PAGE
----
At the end of Feb, Colin Jones (employed by Leeds, works for NCAS, but based at Met Office) presented at an event at the European Parliament. The event was about “Realizing the 2015 Paris Agreement – Pathways to and benefits of...[more]

Billions of years ago the young planet Earth was much different from the one we inhabit today, with wildly fluctuating surface temperatures and an atmosphere and oceans filled with gases toxic to life as we know it. [more]

A new study published recently in Nature Communications highlights the importance of Antarctic ice sheet advance in causing changes in the Pacific ocean during the decent into the ice ages, at the Plio-Pleistocene Transition (3.2...[more]

Haematite tubes from the NSB hydrothermal vent deposits that represent the oldest microfossils and evidence for life on Earth. The remains are at least 3,770 million years old.

Remains of microorganisms at least 3,770 million years old have been discovered -  providing direct evidence of one of the oldest life forms on Earth.  An international research team has found tiny filaments and tubes...[more]

Researchers are a step closer to understanding the relationship between the colour of soot particles and the effect of such atmospheric pollution on climate.[more]

New research based on Precambrian rocks provides insight into how life evolved alongside changes in the chemistry of Earth’s surface. [more]

A comprehensive new handbook about weather forecasting in West Africa could help safeguard lives and resources in the region. [more]

IGT scientists Dr Jon Mound and Dr Phil Livermore had the following article published in The Conversation The Earth’s magnetic field surrounds our planet like an invisible force field – protecting life from harmful solar...[more]

There is huge potential for using electric vehicles to tackle climate change, give us cleaner air and grow the green economy. The question is, when it will make sense for most of us to ditch diesel and petrol, and go electric?...[more]

NERC have announced their programme to investigate the impact of climate change and diminishing sea ice on the marine environments of the Arctic Ocean. NERC’s £10million investment has funded four projects which will begin in...[more]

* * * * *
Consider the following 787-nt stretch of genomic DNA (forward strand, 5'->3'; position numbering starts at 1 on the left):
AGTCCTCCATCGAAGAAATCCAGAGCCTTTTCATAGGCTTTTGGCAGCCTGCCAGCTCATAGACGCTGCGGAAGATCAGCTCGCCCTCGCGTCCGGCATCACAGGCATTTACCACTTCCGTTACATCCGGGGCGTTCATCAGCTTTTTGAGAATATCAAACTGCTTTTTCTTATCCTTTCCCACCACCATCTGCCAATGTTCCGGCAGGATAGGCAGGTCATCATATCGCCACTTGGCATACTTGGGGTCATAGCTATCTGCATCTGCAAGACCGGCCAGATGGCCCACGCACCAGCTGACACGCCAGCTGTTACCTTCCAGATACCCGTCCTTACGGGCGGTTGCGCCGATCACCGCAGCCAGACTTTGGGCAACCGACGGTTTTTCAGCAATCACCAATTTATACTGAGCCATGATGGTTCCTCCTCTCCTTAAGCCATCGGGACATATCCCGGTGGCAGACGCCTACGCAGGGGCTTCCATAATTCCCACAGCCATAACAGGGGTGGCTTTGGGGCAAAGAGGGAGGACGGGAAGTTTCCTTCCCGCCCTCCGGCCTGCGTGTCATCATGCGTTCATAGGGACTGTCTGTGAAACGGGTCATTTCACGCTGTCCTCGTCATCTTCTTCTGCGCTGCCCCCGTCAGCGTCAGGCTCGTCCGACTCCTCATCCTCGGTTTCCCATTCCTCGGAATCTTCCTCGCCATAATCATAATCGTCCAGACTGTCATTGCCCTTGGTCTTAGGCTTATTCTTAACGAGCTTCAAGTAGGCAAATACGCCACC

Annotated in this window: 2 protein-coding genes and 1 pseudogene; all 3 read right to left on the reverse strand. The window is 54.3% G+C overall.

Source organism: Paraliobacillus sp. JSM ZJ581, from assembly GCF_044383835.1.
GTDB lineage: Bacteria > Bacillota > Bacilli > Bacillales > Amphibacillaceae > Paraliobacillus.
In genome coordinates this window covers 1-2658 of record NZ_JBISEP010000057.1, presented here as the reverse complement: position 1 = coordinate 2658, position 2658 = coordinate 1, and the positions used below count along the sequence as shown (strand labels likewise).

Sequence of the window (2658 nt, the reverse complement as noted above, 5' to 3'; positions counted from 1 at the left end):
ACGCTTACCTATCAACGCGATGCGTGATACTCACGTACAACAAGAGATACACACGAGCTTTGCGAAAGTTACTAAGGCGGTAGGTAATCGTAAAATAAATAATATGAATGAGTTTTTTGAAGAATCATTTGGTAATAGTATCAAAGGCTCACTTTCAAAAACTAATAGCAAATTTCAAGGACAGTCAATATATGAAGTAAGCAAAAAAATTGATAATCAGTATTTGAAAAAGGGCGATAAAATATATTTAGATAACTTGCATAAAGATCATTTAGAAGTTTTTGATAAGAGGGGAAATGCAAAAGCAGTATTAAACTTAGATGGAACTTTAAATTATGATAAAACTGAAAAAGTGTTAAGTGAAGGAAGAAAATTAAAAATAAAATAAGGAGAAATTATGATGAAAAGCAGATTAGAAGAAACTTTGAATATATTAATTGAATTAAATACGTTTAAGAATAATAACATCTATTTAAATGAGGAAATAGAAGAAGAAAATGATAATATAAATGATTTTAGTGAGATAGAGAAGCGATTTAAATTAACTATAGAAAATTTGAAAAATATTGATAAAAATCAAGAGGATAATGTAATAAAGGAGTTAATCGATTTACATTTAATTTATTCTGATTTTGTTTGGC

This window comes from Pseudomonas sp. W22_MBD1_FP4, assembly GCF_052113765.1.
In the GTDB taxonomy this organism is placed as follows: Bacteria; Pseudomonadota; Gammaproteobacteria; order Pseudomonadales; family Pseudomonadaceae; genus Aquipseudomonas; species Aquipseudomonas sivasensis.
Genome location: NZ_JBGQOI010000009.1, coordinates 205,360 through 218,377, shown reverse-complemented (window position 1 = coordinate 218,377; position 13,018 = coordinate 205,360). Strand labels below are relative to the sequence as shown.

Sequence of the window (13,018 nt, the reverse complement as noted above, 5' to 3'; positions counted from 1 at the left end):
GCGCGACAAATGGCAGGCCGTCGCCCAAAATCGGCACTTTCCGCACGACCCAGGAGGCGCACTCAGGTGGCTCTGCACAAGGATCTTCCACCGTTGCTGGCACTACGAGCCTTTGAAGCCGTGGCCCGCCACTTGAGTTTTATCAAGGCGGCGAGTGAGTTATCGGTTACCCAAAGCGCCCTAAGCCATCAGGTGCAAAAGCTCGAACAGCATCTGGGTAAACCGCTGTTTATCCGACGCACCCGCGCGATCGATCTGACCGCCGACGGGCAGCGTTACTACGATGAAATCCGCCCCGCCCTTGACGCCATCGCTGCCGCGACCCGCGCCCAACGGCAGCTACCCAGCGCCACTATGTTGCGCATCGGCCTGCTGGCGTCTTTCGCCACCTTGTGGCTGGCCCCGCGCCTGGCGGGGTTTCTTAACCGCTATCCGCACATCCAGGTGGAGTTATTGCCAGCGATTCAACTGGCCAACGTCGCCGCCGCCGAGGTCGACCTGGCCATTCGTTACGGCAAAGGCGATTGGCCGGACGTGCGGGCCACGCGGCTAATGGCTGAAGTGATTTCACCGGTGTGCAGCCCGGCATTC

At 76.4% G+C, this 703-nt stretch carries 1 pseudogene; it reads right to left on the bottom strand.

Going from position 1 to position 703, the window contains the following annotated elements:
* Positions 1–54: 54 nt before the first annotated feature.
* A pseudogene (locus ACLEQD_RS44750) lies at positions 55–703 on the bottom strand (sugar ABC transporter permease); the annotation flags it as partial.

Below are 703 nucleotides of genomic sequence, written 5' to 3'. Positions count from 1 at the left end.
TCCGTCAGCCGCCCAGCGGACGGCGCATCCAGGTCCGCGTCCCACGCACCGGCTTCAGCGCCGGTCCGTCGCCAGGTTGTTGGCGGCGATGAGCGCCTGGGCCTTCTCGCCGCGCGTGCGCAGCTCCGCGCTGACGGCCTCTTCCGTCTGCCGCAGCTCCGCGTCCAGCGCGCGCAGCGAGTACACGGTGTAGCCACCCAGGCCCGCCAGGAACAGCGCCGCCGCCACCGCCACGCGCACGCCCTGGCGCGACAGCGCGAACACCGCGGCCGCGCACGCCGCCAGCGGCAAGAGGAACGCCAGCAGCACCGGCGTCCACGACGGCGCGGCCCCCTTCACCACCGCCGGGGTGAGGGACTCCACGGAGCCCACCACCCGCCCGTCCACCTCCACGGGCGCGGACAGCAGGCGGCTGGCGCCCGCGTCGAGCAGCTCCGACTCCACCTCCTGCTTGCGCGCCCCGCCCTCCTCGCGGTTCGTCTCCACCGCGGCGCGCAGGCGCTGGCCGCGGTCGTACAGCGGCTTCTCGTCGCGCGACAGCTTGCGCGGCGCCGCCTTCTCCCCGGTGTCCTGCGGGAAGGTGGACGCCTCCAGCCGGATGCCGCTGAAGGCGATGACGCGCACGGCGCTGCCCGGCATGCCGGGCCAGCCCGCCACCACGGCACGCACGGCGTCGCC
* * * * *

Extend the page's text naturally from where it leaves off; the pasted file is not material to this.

Holidaymakers concerned about fresh volcanic eruptions causing flight-disrupting ash clouds across Northern Europe might be reassured by a study setting out the first reliable estimates of their frequency. While the University...[more]

A jet stream within the Earth’s molten iron core has been discovered by scientists using the latest satellite data that helps create an ‘x-ray’ view of the planet.[more]

A study co-authored by researchers from the School of Earth and Environment and National Centre for Atmospheric Science has been named amongst the top 100 publications of 2016. The original article published in Science on the...[more]

The School of Earth and Environment will be strongly represented at the 2016 AGU Fall Meeting in San Francisco this week (12th – 16th December). The Institute of Geophysics (IGT), Institute for Climate and Atmospherics Science...[more]

Clouds and trees

Two School of Earth and Environment scientists, Dominick Spracklen and Ken Carslaw, have been named in a list of the most highly cited scientists across the world. The Clarivate Analytics Highly Cited Researchers Award...[more]

The way in which man-made acids in the atmosphere interact with the dust that nourishes our oceans has been quantified by scientists for the first time. In the international study led by two of the School of Earth &...[more]

The Institute of Geophysics and Tectonics would like to offer congratulations to Professor Bruce Yardley who will be awarded the 2017 Collins Medal by the Mineralogical Society. The Collins Medal is named after Joseph Henry...[more]

Photo of Laura and PhD student Huw Goodall on the M6.6 earthquake rupture, taken from a helicopter surveying the rupture (courtesy of P. Galli). The rupture is a continuous offset of the hillslope that is up to 1.9 m in places.

Dr Laura Gregory of the Institute of Geophysics and Tectonics has been awarded a £65000 NERC urgency grant to study co- and post- seismic deformation resulting from the recent earthquakes in central Italy. The project team,...[more]

Image Credit: The Times Higher Education, source: Elsevier.

A Times Higher Education news story has shown that Leeds is the top UK University for the environmental impact of its research and eighth in the world, based on field weighted citation impact. Utrecht University in The...[more]

Dr Caroline Peacock